Three 0.95-mm$^2$ miniature fiber-coupled scintillators have been used to perform cm-wise resolution measurements of the thermal neutron flux within experimental channels of the SUR-100 facility, a zero power thermal reactor operated by the Institute of Nuclear Technology and Energy Systems at the University of Stuttgart. The detection system is developed at the École polytechnique fédérale de Lausanne in collaboration with the Paul Scherrer Institut.
Reaction rate distributions are measured along the experimental channels I and II of SUR-100, which cross the reactor at the center and tangentially to the core, respectively. The results for the experimental channel I are compared to neutron activation measurements. In addition, reaction rate gradients across the 2.6 cm and 5.4 cm diameters of the channels are measured. The reactor was modelled with the neutron transport code Serpent-2.1.31, and the collected experimental data are compared with Monte Carlo simulations.
The comparison of experimental and computed reaction rate distributions showed a good agreement within the core region, with discrepancies within 2$\sigma$. An unexpected discrepancy, probably caused by a geometric inconsistency in the computational model of the reactor, was observed in the reflector region of the experimental channel I, where a 20$\%$ difference (i.e. 8$\sigma$) was found between experimental and simulated results. Significant discrepancies, respectively worth 10$\sigma$ and 15$\sigma$, were noticed at distance, in the lead shielding region, for both experimental channels I and II.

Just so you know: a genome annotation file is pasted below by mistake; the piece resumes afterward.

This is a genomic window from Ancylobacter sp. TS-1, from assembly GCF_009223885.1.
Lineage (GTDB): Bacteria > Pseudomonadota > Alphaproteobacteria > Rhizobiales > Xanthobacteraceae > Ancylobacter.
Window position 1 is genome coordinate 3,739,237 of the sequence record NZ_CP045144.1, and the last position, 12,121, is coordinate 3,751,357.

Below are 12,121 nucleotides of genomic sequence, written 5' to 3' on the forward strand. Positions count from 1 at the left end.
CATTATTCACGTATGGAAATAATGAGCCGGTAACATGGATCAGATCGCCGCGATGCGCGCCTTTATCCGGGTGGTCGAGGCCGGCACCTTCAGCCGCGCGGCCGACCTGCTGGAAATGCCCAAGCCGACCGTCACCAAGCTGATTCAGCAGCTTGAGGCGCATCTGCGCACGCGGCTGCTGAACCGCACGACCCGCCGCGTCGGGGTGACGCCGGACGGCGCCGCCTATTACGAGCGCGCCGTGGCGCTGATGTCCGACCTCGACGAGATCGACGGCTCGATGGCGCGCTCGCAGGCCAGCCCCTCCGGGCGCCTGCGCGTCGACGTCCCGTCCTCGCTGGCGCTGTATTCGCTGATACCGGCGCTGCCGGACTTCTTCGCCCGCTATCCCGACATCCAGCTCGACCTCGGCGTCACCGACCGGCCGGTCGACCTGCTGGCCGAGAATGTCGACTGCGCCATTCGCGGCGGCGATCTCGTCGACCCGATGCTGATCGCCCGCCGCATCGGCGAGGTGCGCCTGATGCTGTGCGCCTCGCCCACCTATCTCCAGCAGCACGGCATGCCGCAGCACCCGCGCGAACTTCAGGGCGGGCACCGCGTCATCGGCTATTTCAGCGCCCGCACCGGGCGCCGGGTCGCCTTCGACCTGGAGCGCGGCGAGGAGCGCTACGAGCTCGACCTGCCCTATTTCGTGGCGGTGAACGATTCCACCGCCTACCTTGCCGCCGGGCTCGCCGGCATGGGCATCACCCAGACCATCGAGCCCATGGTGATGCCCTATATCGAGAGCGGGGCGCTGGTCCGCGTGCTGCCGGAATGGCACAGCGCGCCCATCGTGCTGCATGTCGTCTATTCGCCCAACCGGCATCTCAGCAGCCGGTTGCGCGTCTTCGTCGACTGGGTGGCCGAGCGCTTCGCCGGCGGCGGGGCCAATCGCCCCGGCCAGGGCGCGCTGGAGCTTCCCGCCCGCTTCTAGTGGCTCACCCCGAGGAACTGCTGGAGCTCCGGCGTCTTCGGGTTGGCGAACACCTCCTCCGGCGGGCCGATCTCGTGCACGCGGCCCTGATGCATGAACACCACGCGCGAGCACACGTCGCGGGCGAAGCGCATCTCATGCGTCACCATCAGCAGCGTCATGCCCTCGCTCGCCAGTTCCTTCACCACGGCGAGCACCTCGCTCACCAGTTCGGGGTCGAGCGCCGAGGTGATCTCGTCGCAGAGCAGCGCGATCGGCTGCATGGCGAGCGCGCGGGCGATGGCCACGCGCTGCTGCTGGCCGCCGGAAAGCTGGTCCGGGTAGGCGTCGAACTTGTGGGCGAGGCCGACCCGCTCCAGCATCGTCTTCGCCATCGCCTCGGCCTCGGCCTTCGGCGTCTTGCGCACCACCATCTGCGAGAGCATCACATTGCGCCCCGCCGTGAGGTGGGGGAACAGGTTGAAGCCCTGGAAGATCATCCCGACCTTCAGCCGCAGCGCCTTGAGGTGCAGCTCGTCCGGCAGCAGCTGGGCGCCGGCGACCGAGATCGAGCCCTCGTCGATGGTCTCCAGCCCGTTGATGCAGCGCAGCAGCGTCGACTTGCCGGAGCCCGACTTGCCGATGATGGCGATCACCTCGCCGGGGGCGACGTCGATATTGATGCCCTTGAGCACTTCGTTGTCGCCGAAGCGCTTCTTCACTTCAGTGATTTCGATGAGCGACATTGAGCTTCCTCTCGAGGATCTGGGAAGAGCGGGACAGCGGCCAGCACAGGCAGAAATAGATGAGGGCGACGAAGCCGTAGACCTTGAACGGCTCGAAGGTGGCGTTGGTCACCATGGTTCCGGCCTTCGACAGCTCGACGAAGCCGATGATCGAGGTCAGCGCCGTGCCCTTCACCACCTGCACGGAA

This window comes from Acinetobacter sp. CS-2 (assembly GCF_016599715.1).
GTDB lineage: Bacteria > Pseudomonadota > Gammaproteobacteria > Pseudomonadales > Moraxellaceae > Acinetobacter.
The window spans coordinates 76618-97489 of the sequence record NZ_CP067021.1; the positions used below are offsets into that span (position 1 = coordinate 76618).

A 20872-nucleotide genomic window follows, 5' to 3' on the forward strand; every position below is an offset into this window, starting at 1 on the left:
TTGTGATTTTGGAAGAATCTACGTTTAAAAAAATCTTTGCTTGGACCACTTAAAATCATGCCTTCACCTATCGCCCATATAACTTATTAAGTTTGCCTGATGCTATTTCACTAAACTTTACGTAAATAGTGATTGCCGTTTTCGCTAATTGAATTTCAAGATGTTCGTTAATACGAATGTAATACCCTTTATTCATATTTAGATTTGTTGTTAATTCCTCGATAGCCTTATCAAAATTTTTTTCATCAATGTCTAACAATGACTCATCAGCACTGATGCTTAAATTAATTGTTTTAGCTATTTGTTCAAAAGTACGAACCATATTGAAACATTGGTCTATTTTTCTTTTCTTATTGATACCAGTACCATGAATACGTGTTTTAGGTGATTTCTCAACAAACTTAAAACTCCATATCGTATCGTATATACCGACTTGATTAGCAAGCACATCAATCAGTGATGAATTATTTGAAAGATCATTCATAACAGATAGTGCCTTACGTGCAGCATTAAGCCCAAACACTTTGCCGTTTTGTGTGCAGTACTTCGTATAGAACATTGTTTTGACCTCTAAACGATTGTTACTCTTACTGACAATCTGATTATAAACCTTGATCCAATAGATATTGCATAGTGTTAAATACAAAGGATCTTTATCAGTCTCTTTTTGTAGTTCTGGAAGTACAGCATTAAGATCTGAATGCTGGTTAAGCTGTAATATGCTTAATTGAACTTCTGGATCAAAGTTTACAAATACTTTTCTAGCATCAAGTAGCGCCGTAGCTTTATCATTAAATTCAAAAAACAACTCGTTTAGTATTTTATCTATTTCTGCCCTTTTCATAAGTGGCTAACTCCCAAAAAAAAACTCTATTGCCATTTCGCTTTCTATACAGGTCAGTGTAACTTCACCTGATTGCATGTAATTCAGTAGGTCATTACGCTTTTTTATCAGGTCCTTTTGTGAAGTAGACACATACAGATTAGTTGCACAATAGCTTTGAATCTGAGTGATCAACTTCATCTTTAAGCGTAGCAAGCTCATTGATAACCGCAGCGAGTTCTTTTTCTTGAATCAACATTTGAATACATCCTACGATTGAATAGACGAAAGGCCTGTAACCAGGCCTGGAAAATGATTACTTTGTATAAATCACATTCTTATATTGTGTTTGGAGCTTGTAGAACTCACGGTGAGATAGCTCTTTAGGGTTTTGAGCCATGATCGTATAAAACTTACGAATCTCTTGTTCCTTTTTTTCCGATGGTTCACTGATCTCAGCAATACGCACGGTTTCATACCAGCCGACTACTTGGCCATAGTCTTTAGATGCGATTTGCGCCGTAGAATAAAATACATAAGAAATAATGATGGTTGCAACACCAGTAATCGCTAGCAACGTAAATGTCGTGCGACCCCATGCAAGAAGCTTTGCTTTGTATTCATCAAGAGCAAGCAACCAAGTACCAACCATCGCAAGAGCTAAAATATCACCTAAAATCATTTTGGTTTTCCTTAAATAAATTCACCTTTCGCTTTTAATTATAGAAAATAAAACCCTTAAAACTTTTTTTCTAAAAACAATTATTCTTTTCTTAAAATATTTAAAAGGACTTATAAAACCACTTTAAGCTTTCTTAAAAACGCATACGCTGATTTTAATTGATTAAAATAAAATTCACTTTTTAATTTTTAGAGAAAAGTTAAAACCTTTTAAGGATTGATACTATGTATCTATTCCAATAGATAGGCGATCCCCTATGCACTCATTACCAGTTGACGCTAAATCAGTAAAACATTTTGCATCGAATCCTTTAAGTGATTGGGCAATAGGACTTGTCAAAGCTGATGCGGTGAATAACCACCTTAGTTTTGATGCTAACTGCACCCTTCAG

An horizontal reaction rate gradient of (9.09 $\pm$ 0.20)$\%$ was measured within 2.4 cm across the diameter of the experimental channel II, with a difference from computed results of 2$\%$. The absence of a vertical reaction rate gradient inside the experimental channel I was confirmed by measurements.
The performed measurements highlighted the suitability of the miniature fiber-coupled scintillators for high resolution reaction rate distribution measurements and for the characterization of highly localized gradients in reaction rate. The negligible flux perturbation induced by the miniature fiber-coupled detectors has been found to be a great advantage compared to the previously used manganese activation techniques. In the case of the activation technique, the presence of the samples holder caused a maximum 35$\%$ increase of thermal neutron flux in the core region of experimental channel I.